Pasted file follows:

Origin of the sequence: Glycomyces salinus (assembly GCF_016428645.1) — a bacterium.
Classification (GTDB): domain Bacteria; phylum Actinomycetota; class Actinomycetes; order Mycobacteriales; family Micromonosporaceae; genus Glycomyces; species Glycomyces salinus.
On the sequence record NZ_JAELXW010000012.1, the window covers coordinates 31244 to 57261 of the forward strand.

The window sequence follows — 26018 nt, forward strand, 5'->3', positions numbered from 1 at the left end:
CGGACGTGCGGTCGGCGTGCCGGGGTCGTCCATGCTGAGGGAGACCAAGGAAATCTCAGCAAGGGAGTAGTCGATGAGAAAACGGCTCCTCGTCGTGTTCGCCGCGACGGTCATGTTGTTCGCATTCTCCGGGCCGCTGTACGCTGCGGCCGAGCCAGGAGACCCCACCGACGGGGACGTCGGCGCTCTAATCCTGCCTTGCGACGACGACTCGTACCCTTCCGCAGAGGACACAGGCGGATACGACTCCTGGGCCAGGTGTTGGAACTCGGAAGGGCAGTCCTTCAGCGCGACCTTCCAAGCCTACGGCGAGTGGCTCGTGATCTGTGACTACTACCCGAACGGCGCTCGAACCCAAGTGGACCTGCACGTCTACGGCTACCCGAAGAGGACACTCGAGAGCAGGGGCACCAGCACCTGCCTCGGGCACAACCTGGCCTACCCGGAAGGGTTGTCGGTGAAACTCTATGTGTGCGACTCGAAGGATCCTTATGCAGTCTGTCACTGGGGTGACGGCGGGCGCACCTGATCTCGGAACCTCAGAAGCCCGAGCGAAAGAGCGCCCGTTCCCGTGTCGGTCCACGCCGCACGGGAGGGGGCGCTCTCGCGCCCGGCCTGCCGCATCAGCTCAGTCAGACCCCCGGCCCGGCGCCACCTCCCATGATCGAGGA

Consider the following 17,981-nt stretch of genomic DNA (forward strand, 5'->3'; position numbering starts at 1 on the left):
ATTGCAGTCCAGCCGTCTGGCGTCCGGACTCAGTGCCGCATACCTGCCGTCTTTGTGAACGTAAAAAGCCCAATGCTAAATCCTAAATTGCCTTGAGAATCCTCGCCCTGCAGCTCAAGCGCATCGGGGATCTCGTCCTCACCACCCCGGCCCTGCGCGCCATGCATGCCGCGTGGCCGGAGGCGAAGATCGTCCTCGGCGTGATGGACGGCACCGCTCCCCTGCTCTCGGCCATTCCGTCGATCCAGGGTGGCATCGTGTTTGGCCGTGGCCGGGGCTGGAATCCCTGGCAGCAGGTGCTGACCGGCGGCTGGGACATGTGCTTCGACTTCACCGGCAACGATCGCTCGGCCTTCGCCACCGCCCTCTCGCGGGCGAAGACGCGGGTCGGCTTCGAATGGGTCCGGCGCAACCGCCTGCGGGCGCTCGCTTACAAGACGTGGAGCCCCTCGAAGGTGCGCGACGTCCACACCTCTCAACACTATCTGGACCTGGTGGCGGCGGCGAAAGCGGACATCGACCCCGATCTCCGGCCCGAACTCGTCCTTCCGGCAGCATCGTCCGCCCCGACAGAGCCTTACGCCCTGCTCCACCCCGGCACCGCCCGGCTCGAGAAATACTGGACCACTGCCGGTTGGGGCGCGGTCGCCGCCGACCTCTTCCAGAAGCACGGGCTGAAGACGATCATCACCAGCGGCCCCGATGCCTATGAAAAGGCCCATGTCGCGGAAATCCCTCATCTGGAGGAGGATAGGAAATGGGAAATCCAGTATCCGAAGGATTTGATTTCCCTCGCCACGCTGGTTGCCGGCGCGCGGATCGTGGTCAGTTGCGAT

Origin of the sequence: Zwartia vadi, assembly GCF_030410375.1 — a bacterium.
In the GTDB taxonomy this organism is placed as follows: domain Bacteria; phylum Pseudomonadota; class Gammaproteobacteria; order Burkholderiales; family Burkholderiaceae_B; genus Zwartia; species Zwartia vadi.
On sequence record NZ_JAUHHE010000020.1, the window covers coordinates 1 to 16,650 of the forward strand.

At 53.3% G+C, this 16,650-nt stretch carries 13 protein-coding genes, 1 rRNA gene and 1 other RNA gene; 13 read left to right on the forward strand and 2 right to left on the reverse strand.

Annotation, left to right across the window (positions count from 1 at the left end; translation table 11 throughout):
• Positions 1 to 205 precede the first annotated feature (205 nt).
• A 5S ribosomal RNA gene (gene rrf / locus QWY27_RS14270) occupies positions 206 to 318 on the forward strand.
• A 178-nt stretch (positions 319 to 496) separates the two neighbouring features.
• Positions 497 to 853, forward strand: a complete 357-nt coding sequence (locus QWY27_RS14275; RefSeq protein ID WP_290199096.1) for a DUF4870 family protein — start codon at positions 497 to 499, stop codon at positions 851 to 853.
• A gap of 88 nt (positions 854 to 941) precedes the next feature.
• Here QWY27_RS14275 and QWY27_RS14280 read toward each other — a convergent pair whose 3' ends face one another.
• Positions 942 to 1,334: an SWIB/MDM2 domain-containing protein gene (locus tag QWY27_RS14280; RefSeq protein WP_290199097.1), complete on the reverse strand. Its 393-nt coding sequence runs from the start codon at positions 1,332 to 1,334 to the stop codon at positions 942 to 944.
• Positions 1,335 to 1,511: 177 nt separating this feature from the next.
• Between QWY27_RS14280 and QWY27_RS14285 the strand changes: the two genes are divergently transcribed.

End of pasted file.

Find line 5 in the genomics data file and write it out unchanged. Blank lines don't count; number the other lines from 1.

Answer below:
CGGACGTGCGGTCGGCGTGCCGGGGTCGTCCATGCTGAGGGAGACCAAGGAAATCTCAGCAAGGGAGTAGTCGATGAGAAAACGGCTCCTCGTCGTGTTCGCCGCGACGGTCATGTTGTTCGCATTCTCCGGGCCGCTGTACGCTGCGGCCGAGCCAGGAGACCCCACCGACGGGGACGTCGGCGCTCTAATCCTGCCTTGCGACGACGACTCGTACCCTTCCGCAGAGGACACAGGCGGATACGACTCCTGGGCCAGGTGTTGGAACTCGGAAGGGCAGTCCTTCAGCGCGACCTTCCAAGCCTACGGCGAGTGGCTCGTGATCTGTGACTACTACCCGAACGGCGCTCGAACCCAAGTGGACCTGCACGTCTACGGCTACCCGAAGAGGACACTCGAGAGCAGGGGCACCAGCACCTGCCTCGGGCACAACCTGGCCTACCCGGAAGGGTTGTCGGTGAAACTCTATGTGTGCGACTCGAAGGATCCTTATGCAGTCTGTCACTGGGGTGACGGCGGGCGCACCTGATCTCGGAACCTCAGAAGCCCGAGCGAAAGAGCGCCCGTTCCCGTGTCGGTCCACGCCGCACGGGAGGGGGCGCTCTCGCGCCCGGCCTGCCGCATCAGCTCAGTCAGACCCCCGGCCCGGCGCCACCTCCCATGATCGAGGA